EU summit to present Slovakia, strengthen Union-wide cooperation

The informal summit of parliamentary speakers of the European Union aims at introducing the uniqueness of Slovakia - although political issues will be discussed as well.

Eduard KukanEduard Kukan (Source: Sme - Vladimír Šimíček)

The dinner hosted by Speaker of Slovak Parliament Andrej Danko at the Bratislava Castle on the evening of October 6 is expected to feature speakers of the EU parliament and president of the European Parliament, Martin Schulz, as well as Slovak President Andrej Kiska and Prime Minister Robert Fico. Various traditional Slovak meals – baked beetroot with goat cheese, white bean salad, Slovak fish and venison, šúľance (a potato based pastry), bilberries, bacon and poppy seed, together with Slovak wines and spirits – will show the country in its best light, the TASR newswire wrote. During the dinner, animated movies presenting Slovak regions will be screened.

“I am glad that Slovakia is active, during its presidency of the Council of EU, in organising top meetings,” MEP and former foreign minister Eduard Kukan said for TASR. “Speakers of parliaments are one of the most important constitutional representatives, and thus this informal meeting will be of great political importance.” He expects their debate to reflect the current political mood in individual member states but it should also focus on current issues, for example the use of the so-called yellow card which enables national parliaments to block European legislation, as happened recently on the EU directive on sending workers. This is acceptable, but it is crucial not to undermine the principles on which the EU stands, according to Kukan. EU unity is also one of the themes to be discussed, as it is often attacked by various extremists and demagogues – who often sit in national parliaments.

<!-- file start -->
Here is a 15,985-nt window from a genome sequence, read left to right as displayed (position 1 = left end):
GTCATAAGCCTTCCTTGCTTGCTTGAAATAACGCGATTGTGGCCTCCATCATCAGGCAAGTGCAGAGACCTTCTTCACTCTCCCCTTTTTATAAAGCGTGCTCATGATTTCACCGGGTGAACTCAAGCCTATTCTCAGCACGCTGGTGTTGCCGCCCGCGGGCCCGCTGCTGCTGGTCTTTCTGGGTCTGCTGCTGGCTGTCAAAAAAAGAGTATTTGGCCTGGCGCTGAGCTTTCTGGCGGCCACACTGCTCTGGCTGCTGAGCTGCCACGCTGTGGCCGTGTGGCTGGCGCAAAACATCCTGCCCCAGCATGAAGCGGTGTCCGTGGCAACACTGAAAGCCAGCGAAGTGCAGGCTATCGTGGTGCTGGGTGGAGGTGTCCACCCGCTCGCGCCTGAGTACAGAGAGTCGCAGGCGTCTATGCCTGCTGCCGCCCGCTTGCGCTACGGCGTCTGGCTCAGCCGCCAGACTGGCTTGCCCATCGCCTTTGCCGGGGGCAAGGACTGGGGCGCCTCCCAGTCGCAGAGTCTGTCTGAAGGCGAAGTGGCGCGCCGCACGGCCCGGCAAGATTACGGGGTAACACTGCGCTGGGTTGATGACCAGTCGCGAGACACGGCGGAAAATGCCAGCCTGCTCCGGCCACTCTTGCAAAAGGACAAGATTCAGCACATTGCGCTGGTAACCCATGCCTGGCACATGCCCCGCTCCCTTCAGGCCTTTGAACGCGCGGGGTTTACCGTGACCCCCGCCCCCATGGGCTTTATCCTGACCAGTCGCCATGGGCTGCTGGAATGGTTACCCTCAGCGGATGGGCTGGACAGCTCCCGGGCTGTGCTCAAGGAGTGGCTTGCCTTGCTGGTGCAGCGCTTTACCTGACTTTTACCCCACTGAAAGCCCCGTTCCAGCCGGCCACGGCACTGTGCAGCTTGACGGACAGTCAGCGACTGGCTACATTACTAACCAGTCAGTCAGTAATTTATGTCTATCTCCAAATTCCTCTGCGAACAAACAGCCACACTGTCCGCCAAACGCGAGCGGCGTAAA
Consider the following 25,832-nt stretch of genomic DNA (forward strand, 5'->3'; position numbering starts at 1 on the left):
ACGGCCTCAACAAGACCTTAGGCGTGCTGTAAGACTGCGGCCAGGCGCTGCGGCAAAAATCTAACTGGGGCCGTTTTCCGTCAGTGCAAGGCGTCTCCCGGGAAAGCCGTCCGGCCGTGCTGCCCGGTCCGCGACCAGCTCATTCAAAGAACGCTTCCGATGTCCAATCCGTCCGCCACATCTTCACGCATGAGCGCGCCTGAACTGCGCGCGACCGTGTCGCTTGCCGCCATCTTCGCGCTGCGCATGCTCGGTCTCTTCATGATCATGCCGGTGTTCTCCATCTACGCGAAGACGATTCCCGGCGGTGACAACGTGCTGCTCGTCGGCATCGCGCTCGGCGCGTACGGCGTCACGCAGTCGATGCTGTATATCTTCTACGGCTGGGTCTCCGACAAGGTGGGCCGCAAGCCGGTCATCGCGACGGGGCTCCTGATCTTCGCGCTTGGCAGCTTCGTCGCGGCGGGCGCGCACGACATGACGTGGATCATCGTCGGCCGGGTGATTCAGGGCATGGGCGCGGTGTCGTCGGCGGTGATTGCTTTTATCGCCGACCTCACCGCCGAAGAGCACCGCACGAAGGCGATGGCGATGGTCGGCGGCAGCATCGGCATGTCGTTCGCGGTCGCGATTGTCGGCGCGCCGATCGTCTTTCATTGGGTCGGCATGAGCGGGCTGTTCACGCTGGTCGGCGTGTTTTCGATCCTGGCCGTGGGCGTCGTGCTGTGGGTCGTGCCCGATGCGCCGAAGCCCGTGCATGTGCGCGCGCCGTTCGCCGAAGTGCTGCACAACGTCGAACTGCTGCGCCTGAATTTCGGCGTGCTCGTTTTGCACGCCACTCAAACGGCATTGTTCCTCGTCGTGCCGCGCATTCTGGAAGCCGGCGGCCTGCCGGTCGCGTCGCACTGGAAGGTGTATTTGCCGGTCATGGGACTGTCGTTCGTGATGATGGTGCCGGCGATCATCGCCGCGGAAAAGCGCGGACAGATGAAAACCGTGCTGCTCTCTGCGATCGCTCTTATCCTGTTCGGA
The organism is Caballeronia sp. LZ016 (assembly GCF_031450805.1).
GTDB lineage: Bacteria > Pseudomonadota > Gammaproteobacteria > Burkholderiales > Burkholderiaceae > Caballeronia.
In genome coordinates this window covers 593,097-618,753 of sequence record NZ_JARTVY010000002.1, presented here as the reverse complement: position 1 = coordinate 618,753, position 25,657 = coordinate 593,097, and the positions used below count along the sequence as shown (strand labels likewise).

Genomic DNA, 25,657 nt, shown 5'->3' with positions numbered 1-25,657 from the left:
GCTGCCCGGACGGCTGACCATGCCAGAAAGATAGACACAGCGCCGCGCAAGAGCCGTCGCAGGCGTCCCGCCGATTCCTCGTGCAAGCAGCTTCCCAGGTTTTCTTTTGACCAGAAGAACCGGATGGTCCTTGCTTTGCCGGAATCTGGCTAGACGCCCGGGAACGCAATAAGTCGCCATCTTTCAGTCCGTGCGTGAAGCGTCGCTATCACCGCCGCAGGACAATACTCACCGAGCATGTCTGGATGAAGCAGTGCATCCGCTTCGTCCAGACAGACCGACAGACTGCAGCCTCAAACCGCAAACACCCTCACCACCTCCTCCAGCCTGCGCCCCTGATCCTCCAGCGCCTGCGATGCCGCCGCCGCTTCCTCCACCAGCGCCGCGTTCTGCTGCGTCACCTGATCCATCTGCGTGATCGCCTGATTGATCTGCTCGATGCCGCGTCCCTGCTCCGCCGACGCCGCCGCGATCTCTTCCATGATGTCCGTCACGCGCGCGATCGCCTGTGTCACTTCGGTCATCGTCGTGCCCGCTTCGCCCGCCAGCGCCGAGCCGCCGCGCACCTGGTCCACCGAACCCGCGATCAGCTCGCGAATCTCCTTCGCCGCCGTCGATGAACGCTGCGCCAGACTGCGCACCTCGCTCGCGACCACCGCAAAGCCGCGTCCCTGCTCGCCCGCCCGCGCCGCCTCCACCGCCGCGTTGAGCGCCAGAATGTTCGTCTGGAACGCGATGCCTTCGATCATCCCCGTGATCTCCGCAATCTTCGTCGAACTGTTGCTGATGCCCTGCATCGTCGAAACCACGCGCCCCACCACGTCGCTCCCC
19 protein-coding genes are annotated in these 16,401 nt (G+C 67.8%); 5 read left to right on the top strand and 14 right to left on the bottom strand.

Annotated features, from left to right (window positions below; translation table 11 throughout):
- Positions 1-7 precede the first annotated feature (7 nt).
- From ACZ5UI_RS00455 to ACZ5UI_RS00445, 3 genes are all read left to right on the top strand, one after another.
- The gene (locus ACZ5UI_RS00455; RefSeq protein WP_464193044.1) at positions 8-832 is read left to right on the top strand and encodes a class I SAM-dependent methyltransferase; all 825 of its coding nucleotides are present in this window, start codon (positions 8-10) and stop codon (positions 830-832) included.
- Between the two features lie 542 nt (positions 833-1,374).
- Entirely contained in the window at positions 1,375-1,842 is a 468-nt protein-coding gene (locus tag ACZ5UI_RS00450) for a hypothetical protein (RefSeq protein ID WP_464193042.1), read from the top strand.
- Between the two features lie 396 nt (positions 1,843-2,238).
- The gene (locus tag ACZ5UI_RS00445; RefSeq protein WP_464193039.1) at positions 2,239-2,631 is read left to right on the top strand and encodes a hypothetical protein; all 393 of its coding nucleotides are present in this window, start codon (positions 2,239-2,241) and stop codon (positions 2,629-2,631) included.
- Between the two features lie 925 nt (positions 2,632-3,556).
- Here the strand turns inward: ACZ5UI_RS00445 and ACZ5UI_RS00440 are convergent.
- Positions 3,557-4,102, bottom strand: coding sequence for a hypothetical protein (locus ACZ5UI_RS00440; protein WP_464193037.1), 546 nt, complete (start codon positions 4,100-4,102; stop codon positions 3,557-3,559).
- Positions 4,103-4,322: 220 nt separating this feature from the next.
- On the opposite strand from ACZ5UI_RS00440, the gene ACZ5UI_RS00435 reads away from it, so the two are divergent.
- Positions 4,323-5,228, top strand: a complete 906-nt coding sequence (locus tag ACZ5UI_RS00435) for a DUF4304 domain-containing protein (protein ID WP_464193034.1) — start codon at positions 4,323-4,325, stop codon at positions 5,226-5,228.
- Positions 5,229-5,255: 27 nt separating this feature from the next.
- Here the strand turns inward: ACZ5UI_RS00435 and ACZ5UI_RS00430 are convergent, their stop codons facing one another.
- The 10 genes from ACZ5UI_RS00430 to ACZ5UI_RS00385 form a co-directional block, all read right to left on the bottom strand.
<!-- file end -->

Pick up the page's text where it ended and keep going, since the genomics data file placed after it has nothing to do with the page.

Smer MP: deepening cooperation, not big changes

“I do not expect this summit to adopt binding solutions concerning the change of current competences or positions of national parliaments," Smer MEP Monika Flašíková Beňová told TASR. “I perceive the declared effort to deepen cooperation between national legislation bodies within the European Parliament positively,” she added. “This is connected also with the initiative we launched in the past, together with other Slovak MEPS.”

As for unity, the Smer MP sees several de-stabilising elements which threaten it: the refugee crisis and the lacking “light at the end of tunnel” in solving it; as well as pertaining economic hardships, especially in southern countries, and growth of populist and especially extremist parties and movements. She also deemed the position of EU as a global player as insufficient, due to its size and economic power.

MEP Jana Žitňanská (NOVA) sees expectations concerning the summit as sober, as the main goal is to exchange information and deepen political dialogue. “I certainly support the improvement of procedural relations among EU institutions and national parliaments, for the national parliaments to have longer deadlines to form justified statements, and to improve their quality,” she summed up for TASR. 

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